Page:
Further, the Utah environmental permit contains a provision requiring
                                the Army to conduct up to 12 test burns. While the state analyzes the
                                trial burn data, the facilities can operate at only 50 percent of their
                                capacity. The Army did not anticipate that the permit would contain
                                such a stringent requirement when it made up its completion schedule
                                for Tooele. Since the Tooele facility was already scheduled to operate
                                through April 1997, these additional requirements will likely extend the
                                Tooele operations beyond the congressionally mandated completion
                                date.

                                Public Law 100-180, enacted in December 1987, requires the Army to
                                conduct operational verification testing of the disposal technology. The
                                Army’s March 1988 implementation plan states that, with the exception
                                of the Tooele plant, final facility design and construction of the disposal
                                plants will be scheduled to take advantage of lessons learned from the
                                Johnston Atoll operational testing. Because of a g-month delay in the
                                start of operational verification testing at Johnston Atoll, the Army
                                believes that the overall program has slipped and that therefore the
                                complete disposal of the chemical weapons stockpile by April 1997 is
                                improbable.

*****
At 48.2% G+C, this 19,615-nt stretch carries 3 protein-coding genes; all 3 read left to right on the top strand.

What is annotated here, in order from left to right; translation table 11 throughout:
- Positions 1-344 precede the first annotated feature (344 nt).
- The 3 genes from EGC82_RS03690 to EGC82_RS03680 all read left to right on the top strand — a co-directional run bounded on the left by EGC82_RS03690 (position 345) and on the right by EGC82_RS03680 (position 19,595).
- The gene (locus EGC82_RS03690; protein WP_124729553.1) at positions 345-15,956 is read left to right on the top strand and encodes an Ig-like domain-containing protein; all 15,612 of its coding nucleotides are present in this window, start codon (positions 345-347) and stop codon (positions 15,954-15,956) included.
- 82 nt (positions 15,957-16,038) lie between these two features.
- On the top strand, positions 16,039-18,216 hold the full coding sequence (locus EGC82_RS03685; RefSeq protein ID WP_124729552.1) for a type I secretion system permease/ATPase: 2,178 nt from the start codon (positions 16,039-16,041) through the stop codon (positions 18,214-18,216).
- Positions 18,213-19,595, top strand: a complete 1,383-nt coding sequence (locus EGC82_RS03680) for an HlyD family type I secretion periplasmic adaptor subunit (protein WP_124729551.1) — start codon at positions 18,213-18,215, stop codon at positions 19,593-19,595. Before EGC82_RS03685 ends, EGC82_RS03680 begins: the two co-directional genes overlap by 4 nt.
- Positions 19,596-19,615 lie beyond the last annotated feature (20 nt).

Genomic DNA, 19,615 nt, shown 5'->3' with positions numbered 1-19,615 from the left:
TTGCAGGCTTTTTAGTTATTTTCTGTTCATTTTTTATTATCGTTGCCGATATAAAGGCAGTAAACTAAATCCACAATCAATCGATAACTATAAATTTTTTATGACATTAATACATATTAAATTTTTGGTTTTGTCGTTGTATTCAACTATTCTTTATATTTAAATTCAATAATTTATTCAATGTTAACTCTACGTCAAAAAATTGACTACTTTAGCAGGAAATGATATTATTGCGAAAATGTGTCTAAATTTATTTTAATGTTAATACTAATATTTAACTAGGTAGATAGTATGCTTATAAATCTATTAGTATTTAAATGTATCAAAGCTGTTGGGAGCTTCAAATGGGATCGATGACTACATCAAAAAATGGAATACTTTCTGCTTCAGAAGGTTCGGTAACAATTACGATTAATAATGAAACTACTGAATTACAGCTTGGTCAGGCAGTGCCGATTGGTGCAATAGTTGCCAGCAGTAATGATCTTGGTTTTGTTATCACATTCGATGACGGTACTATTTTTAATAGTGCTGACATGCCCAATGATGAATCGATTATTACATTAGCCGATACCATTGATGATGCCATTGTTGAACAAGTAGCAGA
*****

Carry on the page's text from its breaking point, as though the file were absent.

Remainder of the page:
Environmental        the following mandatory environmental permits for each of the pro-
Requirements Must Be posed  sites.
Met Before           The Resource Conservation and Recovery Act (RCRA) of 1976 (Public
Construction Can     Law 94-580) establishes the guidelines for the treatment, storage, or dis-
Begin                posal of hazardous wastes. The physical construction of a new hazard-
                                ous waste management facility cannot begin without an RCRA permit.
                                Review and approval authority for RCRA permit applications has been
                                delegated by EPA to applicable state regulatory agencies.

                                Air permits are also required for disposal facilities to certify that they
                                abide by the Clean Air Act Amendments of 1977 (Public Law 95-95),
                                which establish national emissions standards for hazardous air pollu-
                                tants. Each state will issue a separate air permit, except for Maryland,
                                where the air permit requirements will be incorporated into require-
                                ments for the RCRA permit.


                                Page 21                             GAO/NSLAD-SO-155Army’s Chemical Weapons Disposal
               Chapter 3
               The Army’s Chemical Stockpile Disposal
               Operations May Not Be Completed on Time




               The National Environmental Policy Act of 1969 (Public Law 91-190)